The Egyptian Military Dominates Civilian Life in Egypt

The Egyptian Ministry of Supply’s giving away of its responsibility in managing the subsidy card system  to the Ministry of Military Production and the Awkaf (Religious Endowment) Ministry’s  authorization of the Ministry of Military Production to sell 10,000 acres of land related to Al-Awkaf to investors – came to ensure the accusations raised against the military institution that it seeks to fully control all the economic and civil activities in Egypt, said Al-Jazeera in a report.

The recent roles dominated by the Ministry of Military Production are added to other projects that have been dominated by the military such as automating the agriculture property documentation and a contract for constructing a new building for the Lawyers Syndicate which is consistent with the military institution’s penetration of the Egyptian politics and economy in general.

The military also dominated the political positions, starting from the presidency that was usurped by Abdel Fattah al-Sisi, who led a military coup that brought him to power, as well as a large number of ministers with a military background (a number of army generals appointed as ministers, not necessarily military-related ministries).

Among these areas penetrated by the military were the administration of governorates (provinces), districts, universities, research centers, the national institutes, the consumer’s protection associations, sports stadiums, public hospitals and foreign schools (schools teaching foreign curricula such as the American, British and Canadian diplomas), the boards of directors in holding companies and the oil and natural gas sectors and others.

In March 2014, the Washington Post said that the Egyptian Armed Forces control nearly 60% of the Egyptian economy pointing that the revenues of these projects aren’t announced to the Egyptian public.

In this context, Mohamed Mahsoub, a former Minister of State for Legal Affairs during President Morsi’s era, perceives the military rush to control the civil activities in the country as “the main target behind the military coup and the main problem as the military institution aims to control the country’s resources.”

Mahsoub considers this as a real threat, saying, “the military role is mainly related to defense and not to economy.” He continued, “and being busy, this role will weaken its capabilities in carrying out its main role.”

He also pointed that, “the budget of the military institution is outside the state’s budget and therefore, all its projects aren’t under any supervision.” Mahsoub added that “handing over the bread supply system to the military institution aims to put the bread as a bargain tool as it (bread supply) would be a pressure card to ensure the people’s support of its remaining in power to secure bread.” He also pointed that “managing the national economy by a military institution, which is dominating power, will put all the pressure tools in its hands, including the starvation threat.”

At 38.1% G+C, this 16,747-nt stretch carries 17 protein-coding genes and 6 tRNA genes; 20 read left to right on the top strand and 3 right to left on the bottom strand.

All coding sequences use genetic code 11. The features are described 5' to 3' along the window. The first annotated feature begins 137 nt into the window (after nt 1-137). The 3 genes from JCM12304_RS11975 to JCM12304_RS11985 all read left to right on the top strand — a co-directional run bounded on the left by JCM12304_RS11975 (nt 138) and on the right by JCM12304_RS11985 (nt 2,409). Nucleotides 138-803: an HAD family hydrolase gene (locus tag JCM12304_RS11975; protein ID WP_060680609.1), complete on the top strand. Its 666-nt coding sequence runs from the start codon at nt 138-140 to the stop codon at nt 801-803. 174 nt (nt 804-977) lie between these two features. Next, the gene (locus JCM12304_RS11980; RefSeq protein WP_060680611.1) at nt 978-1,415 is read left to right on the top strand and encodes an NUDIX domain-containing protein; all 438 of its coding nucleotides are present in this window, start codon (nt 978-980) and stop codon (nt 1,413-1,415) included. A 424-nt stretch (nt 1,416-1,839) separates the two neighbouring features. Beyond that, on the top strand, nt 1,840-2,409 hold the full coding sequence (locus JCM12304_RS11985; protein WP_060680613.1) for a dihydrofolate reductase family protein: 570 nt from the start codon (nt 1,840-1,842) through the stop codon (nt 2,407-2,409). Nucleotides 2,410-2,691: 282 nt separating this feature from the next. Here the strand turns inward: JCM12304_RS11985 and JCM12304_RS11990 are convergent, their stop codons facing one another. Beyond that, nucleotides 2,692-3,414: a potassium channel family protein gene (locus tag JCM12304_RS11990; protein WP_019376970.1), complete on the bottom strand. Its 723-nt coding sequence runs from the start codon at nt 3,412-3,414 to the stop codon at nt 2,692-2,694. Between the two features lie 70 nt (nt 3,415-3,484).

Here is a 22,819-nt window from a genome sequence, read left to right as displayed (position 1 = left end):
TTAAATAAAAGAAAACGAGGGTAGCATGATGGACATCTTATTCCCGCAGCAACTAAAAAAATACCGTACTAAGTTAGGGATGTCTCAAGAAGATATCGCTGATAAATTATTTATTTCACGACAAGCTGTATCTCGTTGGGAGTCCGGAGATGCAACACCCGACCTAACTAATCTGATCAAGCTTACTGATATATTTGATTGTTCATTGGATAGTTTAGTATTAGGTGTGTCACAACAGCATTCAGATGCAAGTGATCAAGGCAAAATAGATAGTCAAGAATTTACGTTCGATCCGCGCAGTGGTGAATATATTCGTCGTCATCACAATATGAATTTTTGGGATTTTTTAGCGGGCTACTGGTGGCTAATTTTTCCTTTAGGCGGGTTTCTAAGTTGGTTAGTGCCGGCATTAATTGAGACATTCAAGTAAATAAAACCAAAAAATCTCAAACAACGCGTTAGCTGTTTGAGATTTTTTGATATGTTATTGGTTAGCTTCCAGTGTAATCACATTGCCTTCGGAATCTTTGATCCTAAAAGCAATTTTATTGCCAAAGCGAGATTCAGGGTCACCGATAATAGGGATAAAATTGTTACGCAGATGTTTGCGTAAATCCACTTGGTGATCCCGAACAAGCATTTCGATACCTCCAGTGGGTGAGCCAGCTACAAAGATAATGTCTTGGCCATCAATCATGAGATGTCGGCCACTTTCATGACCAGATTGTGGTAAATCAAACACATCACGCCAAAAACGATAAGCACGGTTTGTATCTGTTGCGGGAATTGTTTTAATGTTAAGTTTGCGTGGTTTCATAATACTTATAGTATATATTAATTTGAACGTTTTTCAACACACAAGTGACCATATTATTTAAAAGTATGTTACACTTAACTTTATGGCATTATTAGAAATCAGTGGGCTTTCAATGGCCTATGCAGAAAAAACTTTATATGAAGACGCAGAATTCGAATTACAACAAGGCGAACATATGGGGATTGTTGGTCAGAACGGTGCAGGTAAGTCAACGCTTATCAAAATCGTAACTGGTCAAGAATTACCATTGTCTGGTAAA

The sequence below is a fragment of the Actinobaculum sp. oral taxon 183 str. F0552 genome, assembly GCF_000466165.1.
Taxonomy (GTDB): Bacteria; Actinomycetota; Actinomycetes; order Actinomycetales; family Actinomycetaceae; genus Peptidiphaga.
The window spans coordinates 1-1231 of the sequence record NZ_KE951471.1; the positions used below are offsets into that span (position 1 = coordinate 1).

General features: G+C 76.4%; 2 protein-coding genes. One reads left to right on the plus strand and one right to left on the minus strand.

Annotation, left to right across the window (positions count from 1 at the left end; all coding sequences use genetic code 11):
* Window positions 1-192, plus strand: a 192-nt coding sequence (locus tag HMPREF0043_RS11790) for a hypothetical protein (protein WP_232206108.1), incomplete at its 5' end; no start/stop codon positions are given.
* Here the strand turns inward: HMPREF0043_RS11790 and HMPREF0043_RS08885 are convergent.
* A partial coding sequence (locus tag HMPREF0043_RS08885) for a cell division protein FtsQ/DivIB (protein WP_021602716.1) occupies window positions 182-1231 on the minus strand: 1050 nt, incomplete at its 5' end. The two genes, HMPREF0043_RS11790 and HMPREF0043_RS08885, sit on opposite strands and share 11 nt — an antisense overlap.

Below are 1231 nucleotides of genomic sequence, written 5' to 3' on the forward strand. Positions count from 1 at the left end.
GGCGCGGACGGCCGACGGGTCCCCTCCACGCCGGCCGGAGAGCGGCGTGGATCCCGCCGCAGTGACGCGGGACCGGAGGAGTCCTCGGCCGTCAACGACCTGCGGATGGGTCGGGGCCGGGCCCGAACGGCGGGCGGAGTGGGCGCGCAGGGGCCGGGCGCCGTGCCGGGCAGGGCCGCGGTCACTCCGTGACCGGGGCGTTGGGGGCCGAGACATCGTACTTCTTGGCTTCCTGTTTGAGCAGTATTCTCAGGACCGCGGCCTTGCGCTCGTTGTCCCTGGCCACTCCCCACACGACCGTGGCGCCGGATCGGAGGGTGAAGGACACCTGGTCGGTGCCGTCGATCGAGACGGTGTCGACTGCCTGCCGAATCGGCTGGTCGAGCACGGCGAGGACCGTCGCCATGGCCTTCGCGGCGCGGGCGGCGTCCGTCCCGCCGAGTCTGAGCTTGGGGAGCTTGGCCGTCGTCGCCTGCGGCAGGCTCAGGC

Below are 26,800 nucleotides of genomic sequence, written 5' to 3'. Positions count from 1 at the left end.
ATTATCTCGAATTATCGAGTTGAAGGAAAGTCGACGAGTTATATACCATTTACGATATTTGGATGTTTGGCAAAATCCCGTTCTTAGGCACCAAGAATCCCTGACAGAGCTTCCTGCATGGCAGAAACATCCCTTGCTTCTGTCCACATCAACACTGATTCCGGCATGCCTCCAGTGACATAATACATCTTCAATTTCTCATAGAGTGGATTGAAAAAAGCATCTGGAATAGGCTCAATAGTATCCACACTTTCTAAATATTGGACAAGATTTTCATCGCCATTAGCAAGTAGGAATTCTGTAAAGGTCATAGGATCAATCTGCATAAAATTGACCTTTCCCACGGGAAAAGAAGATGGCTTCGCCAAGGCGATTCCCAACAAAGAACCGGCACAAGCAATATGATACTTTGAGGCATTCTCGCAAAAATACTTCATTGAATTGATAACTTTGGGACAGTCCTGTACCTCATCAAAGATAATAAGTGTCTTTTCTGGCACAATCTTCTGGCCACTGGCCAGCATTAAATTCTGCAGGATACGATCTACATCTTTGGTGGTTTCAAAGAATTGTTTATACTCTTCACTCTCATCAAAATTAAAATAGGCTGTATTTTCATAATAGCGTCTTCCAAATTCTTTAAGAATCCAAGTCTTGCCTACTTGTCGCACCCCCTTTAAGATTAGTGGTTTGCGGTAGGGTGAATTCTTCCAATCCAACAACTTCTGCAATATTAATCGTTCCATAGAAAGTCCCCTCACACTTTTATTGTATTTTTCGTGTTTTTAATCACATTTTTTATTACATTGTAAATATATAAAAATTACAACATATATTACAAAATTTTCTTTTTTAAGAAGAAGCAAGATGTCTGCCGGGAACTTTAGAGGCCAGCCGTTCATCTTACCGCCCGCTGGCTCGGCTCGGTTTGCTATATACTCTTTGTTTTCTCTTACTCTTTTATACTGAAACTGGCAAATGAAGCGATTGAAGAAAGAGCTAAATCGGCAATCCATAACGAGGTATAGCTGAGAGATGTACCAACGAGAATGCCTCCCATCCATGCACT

On the other hand, the chairman of the International Academy for Studies and Development Mamdouh Mounir said, al-Sisi,  “wants to guarantee the military loyalty, that’s why he is keen to provide them with financial benefits whether they were useful to the country or not, though most economic experts agree that what al-Sisi is doing will destroy the Egyptian economy.”

The “absence of accountability and transparency in the civil activities implemented by the military will lead these activities to corruption, and the military institution’s control over investment in Egypt will push businessmen to decline thinking of investment in a country, where there will be no opportunity in light of the domination of the military institution”.

He also considered that what the military institution is doing through its related ministries in the government, “destroys it (the military institution) completely and holds it away from its main objective.” He continued, “Its preoccupation of civilian roles nullifies its effectiveness in protecting the homeland, and we have reached a point where Egypt has become an army that has a state and not vice versa.”

On the other hand, the military expert Gen. Sadek Abd Al-Wahed denied all the accusations against the military institution on its pursuit to dominate the civil activities in the country, considering that this, “role isn’t a new one but it is one of the most successful roles done by the institution for a long time.”

He also said that, “the new thing was the broad announcement of these roles, where the military institution has proved its high efficiency and expertise in carrying them out compared with any other institution.”

The military expert said that “the excessive demand on the military institution (for carrying out civilian economic projects), the confidence in its capabilities and the accomplishment of works on time at low prices, compared to the well-known delay of the state civil sector and its frequent problems were among the main reasons that prompted the military institution and the ministries of defense and military production to assume this responsibility.”